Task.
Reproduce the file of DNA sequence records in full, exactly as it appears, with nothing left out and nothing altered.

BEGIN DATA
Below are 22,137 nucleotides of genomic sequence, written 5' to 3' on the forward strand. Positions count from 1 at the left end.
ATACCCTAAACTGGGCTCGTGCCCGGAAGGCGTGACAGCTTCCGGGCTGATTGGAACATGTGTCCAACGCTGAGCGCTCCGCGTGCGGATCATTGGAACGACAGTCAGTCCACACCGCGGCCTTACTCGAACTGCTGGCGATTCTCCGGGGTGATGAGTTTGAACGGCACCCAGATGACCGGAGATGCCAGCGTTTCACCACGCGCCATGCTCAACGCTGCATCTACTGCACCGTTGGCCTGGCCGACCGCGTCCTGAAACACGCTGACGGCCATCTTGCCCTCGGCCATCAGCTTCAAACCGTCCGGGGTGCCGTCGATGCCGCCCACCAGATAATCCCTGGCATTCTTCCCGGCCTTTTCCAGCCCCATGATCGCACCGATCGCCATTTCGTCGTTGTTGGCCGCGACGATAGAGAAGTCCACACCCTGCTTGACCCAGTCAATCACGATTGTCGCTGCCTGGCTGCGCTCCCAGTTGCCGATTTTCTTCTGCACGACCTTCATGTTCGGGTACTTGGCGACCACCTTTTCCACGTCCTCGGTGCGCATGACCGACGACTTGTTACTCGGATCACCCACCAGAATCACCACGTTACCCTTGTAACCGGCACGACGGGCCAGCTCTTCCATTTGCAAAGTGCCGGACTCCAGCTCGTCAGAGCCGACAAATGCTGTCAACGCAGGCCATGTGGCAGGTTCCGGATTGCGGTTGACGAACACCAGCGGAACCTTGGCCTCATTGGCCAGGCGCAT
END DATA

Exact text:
Below are 22,137 nucleotides of genomic sequence, written 5' to 3' on the forward strand. Positions count from 1 at the left end.
ATACCCTAAACTGGGCTCGTGCCCGGAAGGCGTGACAGCTTCCGGGCTGATTGGAACATGTGTCCAACGCTGAGCGCTCCGCGTGCGGATCATTGGAACGACAGTCAGTCCACACCGCGGCCTTACTCGAACTGCTGGCGATTCTCCGGGGTGATGAGTTTGAACGGCACCCAGATGACCGGAGATGCCAGCGTTTCACCACGCGCCATGCTCAACGCTGCATCTACTGCACCGTTGGCCTGGCCGACCGCGTCCTGAAACACGCTGACGGCCATCTTGCCCTCGGCCATCAGCTTCAAACCGTCCGGGGTGCCGTCGATGCCGCCCACCAGATAATCCCTGGCATTCTTCCCGGCCTTTTCCAGCCCCATGATCGCACCGATCGCCATTTCGTCGTTGTTGGCCGCGACGATAGAGAAGTCCACACCCTGCTTGACCCAGTCAATCACGATTGTCGCTGCCTGGCTGCGCTCCCAGTTGCCGATTTTCTTCTGCACGACCTTCATGTTCGGGTACTTGGCGACCACCTTTTCCACGTCCTCGGTGCGCATGACCGACGACTTGTTACTCGGATCACCCACCAGAATCACCACGTTACCCTTGTAACCGGCACGACGGGCCAGCTCTTCCATTTGCAAAGTGCCGGACTCCAGCTCGTCAGAGCCGACAAATGCTGTCAACGCAGGCCATGTGGCAGGTTCCGGATTGCGGTTGACGAACACCAGCGGAACCTTGGCCTCATTGGCCAGGCGCAT